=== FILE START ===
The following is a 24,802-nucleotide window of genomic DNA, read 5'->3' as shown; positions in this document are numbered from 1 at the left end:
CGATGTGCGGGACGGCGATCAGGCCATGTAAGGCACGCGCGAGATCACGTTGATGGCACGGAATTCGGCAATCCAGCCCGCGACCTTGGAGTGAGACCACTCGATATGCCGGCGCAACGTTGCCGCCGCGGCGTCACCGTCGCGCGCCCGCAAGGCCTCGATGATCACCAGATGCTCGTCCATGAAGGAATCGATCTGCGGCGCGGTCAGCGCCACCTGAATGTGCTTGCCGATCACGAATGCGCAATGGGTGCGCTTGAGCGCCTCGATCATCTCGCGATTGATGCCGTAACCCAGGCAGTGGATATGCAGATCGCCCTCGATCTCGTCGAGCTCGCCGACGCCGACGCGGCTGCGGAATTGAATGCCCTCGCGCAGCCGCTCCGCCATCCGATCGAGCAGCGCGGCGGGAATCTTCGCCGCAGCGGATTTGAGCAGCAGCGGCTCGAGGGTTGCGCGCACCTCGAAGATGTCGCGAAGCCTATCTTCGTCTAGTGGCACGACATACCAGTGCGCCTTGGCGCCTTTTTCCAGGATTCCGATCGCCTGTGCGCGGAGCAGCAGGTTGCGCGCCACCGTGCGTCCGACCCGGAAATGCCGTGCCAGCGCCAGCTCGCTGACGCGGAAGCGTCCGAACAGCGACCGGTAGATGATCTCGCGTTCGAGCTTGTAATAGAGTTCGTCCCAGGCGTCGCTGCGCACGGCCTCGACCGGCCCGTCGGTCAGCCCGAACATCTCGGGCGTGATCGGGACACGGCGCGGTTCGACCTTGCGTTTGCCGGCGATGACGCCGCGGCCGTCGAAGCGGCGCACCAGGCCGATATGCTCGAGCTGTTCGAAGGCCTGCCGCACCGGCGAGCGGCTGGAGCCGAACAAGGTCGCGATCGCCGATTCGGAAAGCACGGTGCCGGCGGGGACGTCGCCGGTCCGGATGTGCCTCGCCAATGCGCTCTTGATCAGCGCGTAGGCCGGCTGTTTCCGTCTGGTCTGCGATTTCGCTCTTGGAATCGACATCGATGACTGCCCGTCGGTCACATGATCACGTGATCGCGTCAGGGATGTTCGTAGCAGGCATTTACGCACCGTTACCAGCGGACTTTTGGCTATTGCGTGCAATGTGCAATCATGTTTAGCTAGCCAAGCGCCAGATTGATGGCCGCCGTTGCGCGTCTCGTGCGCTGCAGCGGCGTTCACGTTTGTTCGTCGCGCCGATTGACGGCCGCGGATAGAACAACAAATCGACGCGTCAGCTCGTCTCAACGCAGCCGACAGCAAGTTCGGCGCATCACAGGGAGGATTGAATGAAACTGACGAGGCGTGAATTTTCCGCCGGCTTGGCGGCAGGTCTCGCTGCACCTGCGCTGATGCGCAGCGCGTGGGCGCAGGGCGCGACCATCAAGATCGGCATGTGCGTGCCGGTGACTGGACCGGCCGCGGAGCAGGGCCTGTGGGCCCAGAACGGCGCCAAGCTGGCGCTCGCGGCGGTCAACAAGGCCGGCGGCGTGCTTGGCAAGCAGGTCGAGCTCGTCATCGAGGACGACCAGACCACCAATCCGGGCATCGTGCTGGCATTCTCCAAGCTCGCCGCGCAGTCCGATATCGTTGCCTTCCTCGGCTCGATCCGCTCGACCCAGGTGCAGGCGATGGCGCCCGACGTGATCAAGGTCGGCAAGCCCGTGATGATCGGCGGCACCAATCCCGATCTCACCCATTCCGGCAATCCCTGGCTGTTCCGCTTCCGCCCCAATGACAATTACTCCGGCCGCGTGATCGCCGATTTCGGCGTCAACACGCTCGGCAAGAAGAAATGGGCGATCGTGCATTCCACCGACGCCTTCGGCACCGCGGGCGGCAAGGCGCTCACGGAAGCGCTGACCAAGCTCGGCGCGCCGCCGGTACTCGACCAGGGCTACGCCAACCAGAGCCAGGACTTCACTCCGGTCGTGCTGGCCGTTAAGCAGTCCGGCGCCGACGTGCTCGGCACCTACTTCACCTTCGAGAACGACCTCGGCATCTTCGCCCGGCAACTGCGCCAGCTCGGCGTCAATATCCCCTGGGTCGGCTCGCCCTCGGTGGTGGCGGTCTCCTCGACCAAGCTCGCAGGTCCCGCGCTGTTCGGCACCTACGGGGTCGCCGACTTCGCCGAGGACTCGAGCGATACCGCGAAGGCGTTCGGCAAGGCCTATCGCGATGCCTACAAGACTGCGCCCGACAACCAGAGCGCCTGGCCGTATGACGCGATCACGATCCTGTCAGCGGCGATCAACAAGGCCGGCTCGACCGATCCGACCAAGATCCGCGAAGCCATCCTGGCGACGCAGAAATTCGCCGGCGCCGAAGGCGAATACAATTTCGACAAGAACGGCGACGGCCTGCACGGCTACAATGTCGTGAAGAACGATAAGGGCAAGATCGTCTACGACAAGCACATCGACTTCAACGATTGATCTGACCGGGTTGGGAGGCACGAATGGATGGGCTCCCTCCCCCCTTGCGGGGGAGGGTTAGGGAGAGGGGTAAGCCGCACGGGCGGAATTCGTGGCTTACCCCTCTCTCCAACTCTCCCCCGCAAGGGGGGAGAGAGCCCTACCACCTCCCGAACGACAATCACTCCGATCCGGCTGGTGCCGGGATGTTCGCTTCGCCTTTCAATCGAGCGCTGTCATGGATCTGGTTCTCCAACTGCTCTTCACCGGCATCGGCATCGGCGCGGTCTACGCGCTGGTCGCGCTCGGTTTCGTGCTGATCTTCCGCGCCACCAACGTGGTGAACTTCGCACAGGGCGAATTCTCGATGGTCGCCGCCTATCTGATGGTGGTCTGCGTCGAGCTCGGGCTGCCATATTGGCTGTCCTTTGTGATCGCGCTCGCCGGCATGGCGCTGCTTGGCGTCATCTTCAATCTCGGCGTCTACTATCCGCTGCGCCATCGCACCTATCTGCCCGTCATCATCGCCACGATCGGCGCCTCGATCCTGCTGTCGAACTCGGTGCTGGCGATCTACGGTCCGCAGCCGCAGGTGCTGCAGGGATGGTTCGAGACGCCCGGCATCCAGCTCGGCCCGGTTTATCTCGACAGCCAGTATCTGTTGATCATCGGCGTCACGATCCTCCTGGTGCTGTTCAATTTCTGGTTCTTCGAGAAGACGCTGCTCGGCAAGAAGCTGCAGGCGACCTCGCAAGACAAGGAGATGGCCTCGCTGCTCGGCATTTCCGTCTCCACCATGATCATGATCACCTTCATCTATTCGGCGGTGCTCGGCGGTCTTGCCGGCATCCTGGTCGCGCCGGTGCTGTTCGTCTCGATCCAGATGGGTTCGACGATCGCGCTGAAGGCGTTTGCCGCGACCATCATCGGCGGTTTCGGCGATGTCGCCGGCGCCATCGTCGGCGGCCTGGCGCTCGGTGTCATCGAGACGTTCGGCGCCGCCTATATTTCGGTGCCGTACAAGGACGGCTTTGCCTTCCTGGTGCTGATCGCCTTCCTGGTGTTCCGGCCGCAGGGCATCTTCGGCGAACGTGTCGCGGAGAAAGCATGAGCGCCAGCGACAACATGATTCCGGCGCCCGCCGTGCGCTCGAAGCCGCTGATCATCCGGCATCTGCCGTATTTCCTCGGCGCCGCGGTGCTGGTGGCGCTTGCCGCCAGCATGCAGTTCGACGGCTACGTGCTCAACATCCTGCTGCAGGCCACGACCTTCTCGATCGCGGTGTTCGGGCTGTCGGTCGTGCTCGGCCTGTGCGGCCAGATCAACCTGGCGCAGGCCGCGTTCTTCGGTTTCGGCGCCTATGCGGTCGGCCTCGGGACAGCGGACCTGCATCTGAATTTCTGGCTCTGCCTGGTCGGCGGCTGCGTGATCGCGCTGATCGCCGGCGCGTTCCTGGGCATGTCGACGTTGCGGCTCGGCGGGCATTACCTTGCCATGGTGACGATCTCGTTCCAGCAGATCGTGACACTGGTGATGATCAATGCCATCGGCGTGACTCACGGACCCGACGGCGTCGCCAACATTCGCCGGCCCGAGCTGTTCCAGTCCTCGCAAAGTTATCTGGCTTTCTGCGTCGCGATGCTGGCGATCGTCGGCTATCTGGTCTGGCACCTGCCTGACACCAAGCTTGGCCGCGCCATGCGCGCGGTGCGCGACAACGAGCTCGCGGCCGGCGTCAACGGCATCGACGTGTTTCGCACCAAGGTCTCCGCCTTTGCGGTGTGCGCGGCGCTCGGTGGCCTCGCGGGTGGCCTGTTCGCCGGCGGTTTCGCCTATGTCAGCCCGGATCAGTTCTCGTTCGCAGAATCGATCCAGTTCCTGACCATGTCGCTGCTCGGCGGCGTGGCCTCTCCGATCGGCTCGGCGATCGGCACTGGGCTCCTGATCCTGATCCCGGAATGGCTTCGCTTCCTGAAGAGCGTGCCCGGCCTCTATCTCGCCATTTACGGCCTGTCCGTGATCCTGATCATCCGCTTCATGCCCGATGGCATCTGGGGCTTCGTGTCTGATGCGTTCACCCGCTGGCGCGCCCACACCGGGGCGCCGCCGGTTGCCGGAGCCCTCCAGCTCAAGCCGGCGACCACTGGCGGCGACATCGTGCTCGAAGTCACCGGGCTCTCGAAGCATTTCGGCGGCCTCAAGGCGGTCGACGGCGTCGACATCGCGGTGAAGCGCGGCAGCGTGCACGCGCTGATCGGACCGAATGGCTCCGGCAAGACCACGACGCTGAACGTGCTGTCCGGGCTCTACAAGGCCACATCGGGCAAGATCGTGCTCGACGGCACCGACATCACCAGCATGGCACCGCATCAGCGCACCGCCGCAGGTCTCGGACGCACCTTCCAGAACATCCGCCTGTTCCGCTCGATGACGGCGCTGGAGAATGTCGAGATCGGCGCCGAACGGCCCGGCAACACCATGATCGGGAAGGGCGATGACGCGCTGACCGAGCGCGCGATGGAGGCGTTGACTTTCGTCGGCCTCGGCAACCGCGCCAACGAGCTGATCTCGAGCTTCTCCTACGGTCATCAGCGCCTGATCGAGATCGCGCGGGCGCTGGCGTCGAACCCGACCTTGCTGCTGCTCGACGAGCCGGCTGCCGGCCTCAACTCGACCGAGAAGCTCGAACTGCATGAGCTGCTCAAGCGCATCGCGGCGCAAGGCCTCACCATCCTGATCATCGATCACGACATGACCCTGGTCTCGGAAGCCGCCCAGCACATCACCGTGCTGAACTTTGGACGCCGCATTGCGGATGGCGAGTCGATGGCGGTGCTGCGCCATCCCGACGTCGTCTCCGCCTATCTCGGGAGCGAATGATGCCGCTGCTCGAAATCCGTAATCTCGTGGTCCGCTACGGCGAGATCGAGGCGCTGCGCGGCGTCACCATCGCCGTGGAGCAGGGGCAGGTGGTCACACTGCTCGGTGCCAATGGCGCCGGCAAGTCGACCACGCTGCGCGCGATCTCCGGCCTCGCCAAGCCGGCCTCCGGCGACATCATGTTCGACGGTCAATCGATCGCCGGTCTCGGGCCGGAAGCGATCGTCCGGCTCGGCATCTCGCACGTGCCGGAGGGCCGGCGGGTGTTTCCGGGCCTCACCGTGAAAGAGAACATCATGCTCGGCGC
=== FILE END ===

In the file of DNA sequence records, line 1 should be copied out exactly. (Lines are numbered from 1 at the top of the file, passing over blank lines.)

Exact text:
The following is a 24,802-nucleotide window of genomic DNA, read 5'->3' as shown; positions in this document are numbered from 1 at the left end: